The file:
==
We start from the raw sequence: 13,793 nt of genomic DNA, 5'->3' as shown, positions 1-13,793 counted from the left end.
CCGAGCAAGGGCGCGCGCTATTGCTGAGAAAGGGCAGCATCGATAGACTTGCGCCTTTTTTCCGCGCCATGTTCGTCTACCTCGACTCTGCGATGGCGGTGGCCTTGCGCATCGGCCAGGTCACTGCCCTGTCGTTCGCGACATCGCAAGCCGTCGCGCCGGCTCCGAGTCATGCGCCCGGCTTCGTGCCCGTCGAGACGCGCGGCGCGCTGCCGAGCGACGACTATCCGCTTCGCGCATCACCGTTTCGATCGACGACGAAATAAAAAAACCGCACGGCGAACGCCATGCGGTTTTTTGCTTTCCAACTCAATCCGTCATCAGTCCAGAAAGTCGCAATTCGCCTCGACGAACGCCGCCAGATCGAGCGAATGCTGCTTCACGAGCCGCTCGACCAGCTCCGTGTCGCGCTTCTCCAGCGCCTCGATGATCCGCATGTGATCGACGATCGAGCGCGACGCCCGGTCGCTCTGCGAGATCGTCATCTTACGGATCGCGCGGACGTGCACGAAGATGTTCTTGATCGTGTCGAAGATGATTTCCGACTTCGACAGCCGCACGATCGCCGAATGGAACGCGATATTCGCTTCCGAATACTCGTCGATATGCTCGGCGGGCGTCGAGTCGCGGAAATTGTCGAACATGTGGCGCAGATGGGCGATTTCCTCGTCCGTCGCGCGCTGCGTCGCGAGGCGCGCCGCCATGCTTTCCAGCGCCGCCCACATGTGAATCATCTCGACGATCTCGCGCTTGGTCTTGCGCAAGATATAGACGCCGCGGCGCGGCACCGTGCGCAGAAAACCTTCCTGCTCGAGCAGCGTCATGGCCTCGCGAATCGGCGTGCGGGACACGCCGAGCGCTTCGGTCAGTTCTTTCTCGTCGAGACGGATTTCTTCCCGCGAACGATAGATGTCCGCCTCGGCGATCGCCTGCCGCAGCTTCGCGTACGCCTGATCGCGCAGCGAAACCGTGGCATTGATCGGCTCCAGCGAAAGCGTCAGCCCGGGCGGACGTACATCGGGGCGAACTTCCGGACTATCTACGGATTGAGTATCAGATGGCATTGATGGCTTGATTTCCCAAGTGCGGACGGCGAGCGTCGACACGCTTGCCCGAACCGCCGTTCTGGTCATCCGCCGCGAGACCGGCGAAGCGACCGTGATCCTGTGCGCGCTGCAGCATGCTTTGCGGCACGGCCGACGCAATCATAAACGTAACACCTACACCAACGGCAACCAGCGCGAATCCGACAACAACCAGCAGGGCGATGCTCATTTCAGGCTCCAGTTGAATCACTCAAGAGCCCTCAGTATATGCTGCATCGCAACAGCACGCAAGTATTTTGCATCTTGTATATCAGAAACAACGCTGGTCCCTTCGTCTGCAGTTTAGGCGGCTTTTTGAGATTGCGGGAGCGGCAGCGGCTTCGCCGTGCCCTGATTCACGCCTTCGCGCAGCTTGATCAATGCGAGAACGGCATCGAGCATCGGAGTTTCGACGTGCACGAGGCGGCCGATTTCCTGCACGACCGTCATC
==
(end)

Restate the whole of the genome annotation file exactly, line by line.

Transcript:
We start from the raw sequence: 13,793 nt of genomic DNA, 5'->3' as shown, positions 1-13,793 counted from the left end.
CCGAGCAAGGGCGCGCGCTATTGCTGAGAAAGGGCAGCATCGATAGACTTGCGCCTTTTTTCCGCGCCATGTTCGTCTACCTCGACTCTGCGATGGCGGTGGCCTTGCGCATCGGCCAGGTCACTGCCCTGTCGTTCGCGACATCGCAAGCCGTCGCGCCGGCTCCGAGTCATGCGCCCGGCTTCGTGCCCGTCGAGACGCGCGGCGCGCTGCCGAGCGACGACTATCCGCTTCGCGCATCACCGTTTCGATCGACGACGAAATAAAAAAACCGCACGGCGAACGCCATGCGGTTTTTTGCTTTCCAACTCAATCCGTCATCAGTCCAGAAAGTCGCAATTCGCCTCGACGAACGCCGCCAGATCGAGCGAATGCTGCTTCACGAGCCGCTCGACCAGCTCCGTGTCGCGCTTCTCCAGCGCCTCGATGATCCGCATGTGATCGACGATCGAGCGCGACGCCCGGTCGCTCTGCGAGATCGTCATCTTACGGATCGCGCGGACGTGCACGAAGATGTTCTTGATCGTGTCGAAGATGATTTCCGACTTCGACAGCCGCACGATCGCCGAATGGAACGCGATATTCGCTTCCGAATACTCGTCGATATGCTCGGCGGGCGTCGAGTCGCGGAAATTGTCGAACATGTGGCGCAGATGGGCGATTTCCTCGTCCGTCGCGCGCTGCGTCGCGAGGCGCGCCGCCATGCTTTCCAGCGCCGCCCACATGTGAATCATCTCGACGATCTCGCGCTTGGTCTTGCGCAAGATATAGACGCCGCGGCGCGGCACCGTGCGCAGAAAACCTTCCTGCTCGAGCAGCGTCATGGCCTCGCGAATCGGCGTGCGGGACACGCCGAGCGCTTCGGTCAGTTCTTTCTCGTCGAGACGGATTTCTTCCCGCGAACGATAGATGTCCGCCTCGGCGATCGCCTGCCGCAGCTTCGCGTACGCCTGATCGCGCAGCGAAACCGTGGCATTGATCGGCTCCAGCGAAAGCGTCAGCCCGGGCGGACGTACATCGGGGCGAACTTCCGGACTATCTACGGATTGAGTATCAGATGGCATTGATGGCTTGATTTCCCAAGTGCGGACGGCGAGCGTCGACACGCTTGCCCGAACCGCCGTTCTGGTCATCCGCCGCGAGACCGGCGAAGCGACCGTGATCCTGTGCGCGCTGCAGCATGCTTTGCGGCACGGCCGACGCAATCATAAACGTAACACCTACACCAACGGCAACCAGCGCGAATCCGACAACAACCAGCAGGGCGATGCTCATTTCAGGCTCCAGTTGAATCACTCAAGAGCCCTCAGTATATGCTGCATCGCAACAGCACGCAAGTATTTTGCATCTTGTATATCAGAAACAACGCTGGTCCCTTCGTCTGCAGTTTAGGCGGCTTTTTGAGATTGCGGGAGCGGCAGCGGCTTCGCCGTGCCCTGATTCACGCCTTCGCGCAGCTTGATCAATGCGAGAACGGCATCGAGCATCGGAGTTTCGACGTGCACGAGGCGGCCGATTTCCTGCACGACCGTCATC